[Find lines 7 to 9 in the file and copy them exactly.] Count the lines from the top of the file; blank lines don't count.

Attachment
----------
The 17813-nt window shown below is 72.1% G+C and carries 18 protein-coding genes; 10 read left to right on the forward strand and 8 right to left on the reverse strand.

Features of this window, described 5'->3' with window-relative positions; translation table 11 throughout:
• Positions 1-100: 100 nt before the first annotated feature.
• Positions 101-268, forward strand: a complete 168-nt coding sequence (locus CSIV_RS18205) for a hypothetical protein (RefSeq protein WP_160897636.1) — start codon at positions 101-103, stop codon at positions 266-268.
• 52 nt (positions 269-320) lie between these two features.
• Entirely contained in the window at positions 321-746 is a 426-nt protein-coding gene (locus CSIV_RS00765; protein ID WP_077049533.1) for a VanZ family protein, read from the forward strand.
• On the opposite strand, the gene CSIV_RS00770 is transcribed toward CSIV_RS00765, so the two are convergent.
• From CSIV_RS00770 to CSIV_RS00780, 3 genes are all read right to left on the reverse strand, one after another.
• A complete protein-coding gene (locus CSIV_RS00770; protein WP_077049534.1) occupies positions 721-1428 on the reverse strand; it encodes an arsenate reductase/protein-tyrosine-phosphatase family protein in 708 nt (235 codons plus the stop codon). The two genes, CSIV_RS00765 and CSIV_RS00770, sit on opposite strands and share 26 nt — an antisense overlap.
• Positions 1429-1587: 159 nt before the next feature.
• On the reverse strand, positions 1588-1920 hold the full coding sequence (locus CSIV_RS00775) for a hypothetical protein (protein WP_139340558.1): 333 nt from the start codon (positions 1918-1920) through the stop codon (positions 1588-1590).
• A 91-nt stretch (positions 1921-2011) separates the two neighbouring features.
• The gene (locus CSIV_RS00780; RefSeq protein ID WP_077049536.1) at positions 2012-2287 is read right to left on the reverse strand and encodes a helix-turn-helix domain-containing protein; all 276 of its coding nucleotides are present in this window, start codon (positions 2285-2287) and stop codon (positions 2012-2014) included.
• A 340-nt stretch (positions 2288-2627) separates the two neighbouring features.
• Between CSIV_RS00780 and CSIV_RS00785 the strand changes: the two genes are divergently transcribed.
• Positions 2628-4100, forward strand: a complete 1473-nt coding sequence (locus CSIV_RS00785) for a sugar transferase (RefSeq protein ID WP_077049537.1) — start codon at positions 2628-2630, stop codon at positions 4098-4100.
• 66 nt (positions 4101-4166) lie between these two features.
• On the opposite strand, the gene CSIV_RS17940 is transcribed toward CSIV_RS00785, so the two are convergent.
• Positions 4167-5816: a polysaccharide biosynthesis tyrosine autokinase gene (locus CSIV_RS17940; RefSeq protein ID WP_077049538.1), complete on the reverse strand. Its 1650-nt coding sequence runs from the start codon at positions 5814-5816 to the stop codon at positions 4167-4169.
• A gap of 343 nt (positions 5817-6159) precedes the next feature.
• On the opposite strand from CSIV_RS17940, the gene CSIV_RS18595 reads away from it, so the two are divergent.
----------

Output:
• On the opposite strand, the gene CSIV_RS00770 is transcribed toward CSIV_RS00765, so the two are convergent.
• From CSIV_RS00770 to CSIV_RS00780, 3 genes are all read right to left on the reverse strand, one after another.
• A complete protein-coding gene (locus CSIV_RS00770; protein WP_077049534.1) occupies positions 721-1428 on the reverse strand; it encodes an arsenate reductase/protein-tyrosine-phosphatase family protein in 708 nt (235 codons plus the stop codon). The two genes, CSIV_RS00765 and CSIV_RS00770, sit on opposite strands and share 26 nt — an antisense overlap.